Former Democratic Party leader Rep. Lee Nak-yon announced his presidential bid Monday.
With Lee’s announcement, the race among the ruling bloc’s “Big Three” -- the others being Gyeonggi Gov. Lee Jae-myung and former Prime Minister Chung Sye-kyun -- began in earnest.
In a video clip released on YouTube at 10 a.m., the former prime minister and Democratic Party leader presented a five-point policy blueprint for South Korea that consisted of a new approach to social welfare, a middle-class economy, amendment of the Constitution, a new diplomacy based on soft power, and culture power.
“As the gap in our society widens, inequality has grown through the pandemic,” Lee said. “As many people, including the young, are protesting against unfairness in the world, it is urgent to ease inequality and we need to rebuild the damaged justice.
“Many people are anxious about their lives. Young, middle-aged and old people are all anxious,” said Lee, who defined the current times in Korea as an “age of anxiety.”
“The number of life-threatening factors has increased tremendously,” he said. “The state should protect each and every citizen’s life from all such threats. The country should be one that protects our life. I will do the job.”
He described what he called his new approach to social welfare, the first part of his vision.
“We have promoted welfare in earnest and made progress in many fields since the Kim Dae-jung administration, but there are still people who don’t live a life at least as human beings. We must ensure that there are no such people.
“The start of new welfare is to ensure that everyone has a basic life as a human being,” he said. He vowed that the state would take responsibility for ensuring decent living standards not only in income but also in housing, labor, education, medical care, culture and the environment.
“One in 3 young people in Seoul lives in ‘Hellgo,’” he said, vowing to change this.
“Hellgo” is a newly coined term that refers to life in a basement or rooftop apartment, or in a low-budget residence called a “gosiwon” with tiny rooms and often shared kitchen and bathroom facilities. The first syllables of “basement” and “rooftop” spell “hell” in Korean.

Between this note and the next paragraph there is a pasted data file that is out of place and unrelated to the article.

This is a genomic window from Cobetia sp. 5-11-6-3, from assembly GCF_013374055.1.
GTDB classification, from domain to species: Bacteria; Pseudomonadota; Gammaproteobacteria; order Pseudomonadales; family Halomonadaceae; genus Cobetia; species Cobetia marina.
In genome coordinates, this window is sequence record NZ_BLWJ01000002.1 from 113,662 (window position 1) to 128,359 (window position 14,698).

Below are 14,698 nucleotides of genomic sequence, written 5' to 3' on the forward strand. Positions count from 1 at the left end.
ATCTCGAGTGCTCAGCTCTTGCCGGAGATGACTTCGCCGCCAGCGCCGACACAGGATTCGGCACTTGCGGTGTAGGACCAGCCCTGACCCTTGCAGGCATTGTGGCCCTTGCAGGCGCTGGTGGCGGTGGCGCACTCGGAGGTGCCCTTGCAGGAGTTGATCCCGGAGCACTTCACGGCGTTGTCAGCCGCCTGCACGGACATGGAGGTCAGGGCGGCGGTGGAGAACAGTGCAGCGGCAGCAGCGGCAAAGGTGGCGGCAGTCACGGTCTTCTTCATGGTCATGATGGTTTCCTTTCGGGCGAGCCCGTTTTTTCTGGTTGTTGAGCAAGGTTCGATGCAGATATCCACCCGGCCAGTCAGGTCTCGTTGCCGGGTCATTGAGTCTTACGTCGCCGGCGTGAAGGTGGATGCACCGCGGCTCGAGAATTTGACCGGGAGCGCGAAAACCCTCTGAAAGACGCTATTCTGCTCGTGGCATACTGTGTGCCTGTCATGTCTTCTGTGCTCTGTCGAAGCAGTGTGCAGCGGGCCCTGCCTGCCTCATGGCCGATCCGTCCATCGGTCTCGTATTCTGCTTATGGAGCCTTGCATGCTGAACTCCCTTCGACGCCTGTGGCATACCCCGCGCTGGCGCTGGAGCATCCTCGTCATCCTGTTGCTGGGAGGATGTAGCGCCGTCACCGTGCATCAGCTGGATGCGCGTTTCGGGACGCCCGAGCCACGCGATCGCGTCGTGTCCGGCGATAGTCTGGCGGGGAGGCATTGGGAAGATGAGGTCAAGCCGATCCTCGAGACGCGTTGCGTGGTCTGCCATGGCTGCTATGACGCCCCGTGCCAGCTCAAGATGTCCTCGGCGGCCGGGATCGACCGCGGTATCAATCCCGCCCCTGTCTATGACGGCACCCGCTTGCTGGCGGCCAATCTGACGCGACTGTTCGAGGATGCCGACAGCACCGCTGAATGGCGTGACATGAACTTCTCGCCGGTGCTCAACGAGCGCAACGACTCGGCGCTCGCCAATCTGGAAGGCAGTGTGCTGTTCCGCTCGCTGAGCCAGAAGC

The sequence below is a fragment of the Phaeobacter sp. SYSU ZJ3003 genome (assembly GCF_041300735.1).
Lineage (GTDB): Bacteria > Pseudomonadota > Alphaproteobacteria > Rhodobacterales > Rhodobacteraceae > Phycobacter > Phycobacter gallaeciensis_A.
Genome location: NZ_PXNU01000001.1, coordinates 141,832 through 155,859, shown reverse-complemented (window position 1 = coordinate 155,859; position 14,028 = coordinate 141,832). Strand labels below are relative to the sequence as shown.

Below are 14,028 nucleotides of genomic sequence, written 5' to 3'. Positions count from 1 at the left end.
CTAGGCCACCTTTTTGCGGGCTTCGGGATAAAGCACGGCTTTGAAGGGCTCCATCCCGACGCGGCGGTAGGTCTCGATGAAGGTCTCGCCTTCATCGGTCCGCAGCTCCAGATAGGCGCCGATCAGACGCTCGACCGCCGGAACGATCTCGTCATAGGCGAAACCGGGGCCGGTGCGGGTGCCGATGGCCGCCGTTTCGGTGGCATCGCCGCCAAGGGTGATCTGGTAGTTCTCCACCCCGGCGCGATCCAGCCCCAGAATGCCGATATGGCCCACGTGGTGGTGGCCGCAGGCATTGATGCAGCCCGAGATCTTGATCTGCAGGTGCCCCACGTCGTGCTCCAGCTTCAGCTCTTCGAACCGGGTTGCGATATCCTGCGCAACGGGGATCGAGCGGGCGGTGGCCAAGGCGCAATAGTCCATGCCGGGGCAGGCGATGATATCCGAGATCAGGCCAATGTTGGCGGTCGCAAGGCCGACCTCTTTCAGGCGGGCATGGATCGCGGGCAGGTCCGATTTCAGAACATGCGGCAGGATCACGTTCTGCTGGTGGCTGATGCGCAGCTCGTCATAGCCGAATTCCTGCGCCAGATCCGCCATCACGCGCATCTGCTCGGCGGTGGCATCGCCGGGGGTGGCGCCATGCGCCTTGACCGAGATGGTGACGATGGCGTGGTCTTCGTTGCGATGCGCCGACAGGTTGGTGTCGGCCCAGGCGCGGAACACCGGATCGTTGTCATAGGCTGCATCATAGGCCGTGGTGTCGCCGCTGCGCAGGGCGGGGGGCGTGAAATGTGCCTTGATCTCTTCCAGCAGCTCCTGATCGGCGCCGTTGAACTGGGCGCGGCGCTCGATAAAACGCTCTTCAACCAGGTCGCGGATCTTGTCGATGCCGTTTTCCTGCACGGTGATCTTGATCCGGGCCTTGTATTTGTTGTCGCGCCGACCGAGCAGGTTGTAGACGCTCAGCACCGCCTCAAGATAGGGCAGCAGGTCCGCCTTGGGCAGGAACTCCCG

Regarding the second part of his vision, he talked about establishing a middle-class economy.
“When the middle class gets thinner, inequality increases and society becomes vulnerable to crisis. We will increase the share of middle-class people to 70 percent, which is now 57 percent.”
He also pledged to revise the Constitution to strengthen socioeconomic democracy.
The Constitution should recognize the right to life, safety and housing, he said, and social inequality should be reduced by recognizing that the ownership and disposal of land may be legitimately restricted for the public good. He also promised to establish a constitutional basis for the balanced development of the nation’s metropolitan and provincial areas.
He also vowed to pursue a new kind of diplomacy in the form of soft power based on economy and culture.
“The world has entered an era of softness, where economy and culture are more important than force and territory,” he said.
To this end, he aims to establish an institutional settlement of peace on the Korean Peninsula by following in the footsteps of Presidents Kim Dae-jung, Roh Moo-hyun and Moon Jae-in; to strengthen the Korea-US alliance and the Korea-China strategic cooperative partnership; to pioneer cooperation with Japan and Russia; and to expand win-win cooperation with all countries in the world.
The last part of his policy vision, Lee said, was to make Korea a cultural powerhouse.
“We are a country with (boy band) BTS, (movie director) Bong Joon-ho and (actress) Youn Yuh-jung. So the dream of Teacher Kim Gu is being realized.
“Culture and art become more creative and more beautiful as long as they are not interfered with. I will leave culture and the arts to their market thoroughly. The government will close its mouth and only open its wallets,” he promised.
On Sunday, the Democratic Party of Korea held the second national interviews to select candidates for the presidential election at CJB Convention Center in Cheongju.
The event consisted of blind interviews with 200 interviewers, and the candidates did not have the right to refuse to answer questions. The 200 interviewers evaluated them in real time and then announced the top three.
After the interviews, Lee Nak-yon took first place in the preliminary round. Rep. Lee Kwang-jae placed second and Gyeonggi Province Gov. Lee Jae-myung placed third.
Still, a recent poll showed that Gyeonggi Gov. Lee is ahead of the other candidates from the ruling bloc.
According to the poll results -- released Sunday by opinion polling agency Global Research, which surveyed 1,000 men and women over the age of 18 across the country from June 30 to July 2 -- Gyeonggi Gov. Lee received the highest rating at 34.7 percent.
Lee Nak-yon followed with 12.9 percent. Former Justice Minister Choo Mi-ae received a 3.8 percent rating, followed by former Prime Minister Chung Sye-kyun with 3.6 percent and Rep. Park Yong-jin with 3.3 percent.
The Democratic Party will announce six finalists for the main competition July 11.
By Shin Ji-hye (firstname.lastname@example.org